The Amish country centered on Holmes County, Ohio, attracts many tourists. This is partly because it's the most beautiful rural country you can imagine, and partly for the novelty of seeing the traditional lifestyle of the Amish people, living without electricity and traveling by horse and buggy. The lifestyle may be "simple" in some ways but there's nothing simple about the people, who are hard-working and savvy and well educated about the world. And some of them are extremely sharp birders, attuned to every callnote overhead and every flit in the thickets, aware of every bird in their surroundings. Some of Ohio's top birders happen to be Amish, and it's a pleasure and an inspiration to go birding with them.

None of their beliefs prevent the Amish from using good binoculars and telescopes. And in fact, Ohio's best-known dealer of optics for birding is an Amish gentleman named Robert Hershberger, who owns a shop called Time & Optics Ltd near Mt. Hope. Kim has known Robert for several years, and now he's a friend of mine as well. We spent the last two days birding with him: Tuesday along the Lake Erie shoreline, and yesterday in areas closer to his home base in Holmes County. Robert showed us all kinds of birds: Pileated Woodpecker in the woods near Mohican, American Kestrels in the open country, flocks of American Robins feasting on crabapples at the local arboretum, Pine Siskins everywhere in this invasion year. And in the evening, Robert and his wife Barbara welcomed us into their home to spend the evening with their family.

Robert Hershberger and Time & Optics Ltd have been big supporters of the Ohio Young Birders Club, and Robert's own kids are the most adorable tykes you could ever meet. They were shy at first, but it wasn't long before Kim was down on the floor romping with them. Robert and I were talking about details of bird distribution and migration, with Kim tossing in comments periodically from amid the heap of laughing children on the floor. Altogether it was a delightful evening, capping off a delightful two days, and we felt privileged to have been there.

Tuesday, November 18, 2008

Extreme Birding

From Huron, Ohio, Kim Writes:
You have the sense that a birding trip—any trip—is going be good when it starts out looking like this~

Today I did something that I’ve wanted to do for years. I spent the day freezing my bird-loving behind off birding the Eastern Lake Erie shore line with a very fine group of boys. My posse included: Kenn Kaufman, Robert Hershberger (of Time & Optics LTD), Samuel Weaver, Phil Chaon, Jeb Chaon, and Ethan Kistler.

Our first stop was the Huron Harbor. I have never seen so many Bonaparte’s Gulls in my life! Seriously. The place would have made Alfred Hitchcock run screaming. We estimated somewhere in the neighborhood of 8,000 at the end of the break wall.

The sight and sounds of the massive flock were almost overwhelming; but at the same time, completely wonderful. “Bonee’s” are such sleek, elegant gulls. Alongside the Ring-billed Gulls in the area, they made the Ring-billeds look lumpy and dumpy. Yes, it sucked to be a Ring-billed at this spot.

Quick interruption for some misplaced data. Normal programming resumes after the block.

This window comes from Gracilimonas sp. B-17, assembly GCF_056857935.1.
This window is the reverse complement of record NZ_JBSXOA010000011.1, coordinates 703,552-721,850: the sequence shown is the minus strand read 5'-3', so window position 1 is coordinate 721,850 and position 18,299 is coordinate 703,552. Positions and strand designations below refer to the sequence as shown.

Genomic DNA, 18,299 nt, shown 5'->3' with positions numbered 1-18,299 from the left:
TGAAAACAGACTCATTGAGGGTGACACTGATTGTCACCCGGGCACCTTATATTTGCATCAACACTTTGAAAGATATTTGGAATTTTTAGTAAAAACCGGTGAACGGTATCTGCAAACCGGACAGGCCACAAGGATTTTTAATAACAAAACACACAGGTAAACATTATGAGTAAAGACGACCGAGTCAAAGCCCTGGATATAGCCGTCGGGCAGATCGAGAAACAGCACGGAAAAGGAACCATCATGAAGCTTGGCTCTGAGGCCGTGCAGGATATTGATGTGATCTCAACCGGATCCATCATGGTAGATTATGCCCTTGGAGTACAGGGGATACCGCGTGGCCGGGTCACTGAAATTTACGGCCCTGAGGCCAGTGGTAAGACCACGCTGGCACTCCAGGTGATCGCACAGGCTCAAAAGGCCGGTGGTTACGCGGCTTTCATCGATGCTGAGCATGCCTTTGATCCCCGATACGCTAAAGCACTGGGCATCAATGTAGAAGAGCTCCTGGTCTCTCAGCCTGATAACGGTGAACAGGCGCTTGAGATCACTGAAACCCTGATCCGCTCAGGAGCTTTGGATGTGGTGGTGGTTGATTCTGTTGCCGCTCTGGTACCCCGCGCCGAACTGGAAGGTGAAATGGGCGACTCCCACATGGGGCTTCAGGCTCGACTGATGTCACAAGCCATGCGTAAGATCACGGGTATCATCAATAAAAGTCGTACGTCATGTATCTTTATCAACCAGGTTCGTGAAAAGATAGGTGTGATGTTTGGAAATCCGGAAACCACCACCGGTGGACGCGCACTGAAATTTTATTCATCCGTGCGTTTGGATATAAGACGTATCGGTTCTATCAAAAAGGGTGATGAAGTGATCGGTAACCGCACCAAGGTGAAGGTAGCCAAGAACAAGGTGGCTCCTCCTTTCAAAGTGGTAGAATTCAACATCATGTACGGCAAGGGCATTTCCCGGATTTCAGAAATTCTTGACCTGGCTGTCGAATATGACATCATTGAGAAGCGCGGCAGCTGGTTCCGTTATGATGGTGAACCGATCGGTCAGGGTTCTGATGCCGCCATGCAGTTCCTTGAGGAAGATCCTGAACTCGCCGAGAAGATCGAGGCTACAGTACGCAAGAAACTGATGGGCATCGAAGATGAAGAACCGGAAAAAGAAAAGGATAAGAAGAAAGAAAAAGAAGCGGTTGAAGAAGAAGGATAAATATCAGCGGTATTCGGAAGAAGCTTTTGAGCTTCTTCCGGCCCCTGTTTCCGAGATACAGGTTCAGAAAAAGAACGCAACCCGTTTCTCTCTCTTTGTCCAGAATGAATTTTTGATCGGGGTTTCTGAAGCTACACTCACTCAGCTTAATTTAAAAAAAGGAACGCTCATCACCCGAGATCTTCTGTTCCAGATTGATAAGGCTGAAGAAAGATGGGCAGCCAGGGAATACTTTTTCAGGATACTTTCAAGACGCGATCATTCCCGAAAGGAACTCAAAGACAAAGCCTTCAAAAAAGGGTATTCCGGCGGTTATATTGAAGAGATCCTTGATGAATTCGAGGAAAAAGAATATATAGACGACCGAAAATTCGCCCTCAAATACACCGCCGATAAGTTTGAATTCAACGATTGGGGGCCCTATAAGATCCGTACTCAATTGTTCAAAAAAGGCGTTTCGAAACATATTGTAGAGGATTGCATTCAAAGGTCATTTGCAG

But, it wasn’t just about gulls. We had repeated fly-bys from a young Pomarine Jaeger, a distant Surf Scoter hauling rectrices West, and great looks at a Long-tailed Duck as it flew in over us and landed about 300 yards away.

It felt so good to be out braving the elements to see birds. It made me feel kinda tough; like extreme birding. I thought this sign had a somewhat different connotation this time of year. As if to say, "Hey fool, it's cold out here." "You stand around idle for too long and you might not wake up!"

Now you have to understand that it wasn’t just that we were out in the bitter cold. ugh ugh. On top of a stiff North wind, and freezing temps, getting to the end of the break wall--where all the action was--
proved to be challenging as well. Slippery, uneven surfaces, with large gaps between some of the massive rocks revealing deep crevices just waiting to gobble up a $2000 scope if you miscalculated your step…Oh yeah, extreme birding!

We were out at the end of the break wall for a long time before finally deciding that we had to move on to the next spot. When we left, I walked back along the break wall with a little “Chick Swagger” goin on, and singing that old Bob Seagar tune in my head. Remember, “They Love to Watch Her Strut?” That’s right...Me, the lone female in this flock of boy birders, showin the boys a thing or two.

Sunday, November 16, 2008

A Pretty Cool Day...Literally and Figuratively!

From "Home Base", Kim writes: After attending the 75th annual banquet of the Toledo Naturalists’ Association (TNA) last night, this morning I loaded up 12 lucky TNA members (chosen from a lottery) and, along with Kenn and guest star Pete Dunne, I took them all birding to some of our favorite spots, i.e., Magee Marsh and Ottawa National Wildlife Refuge. Believe it or not, this was Mr. Dunne’s first visit to our area. I took a photo just to prove he was actually here.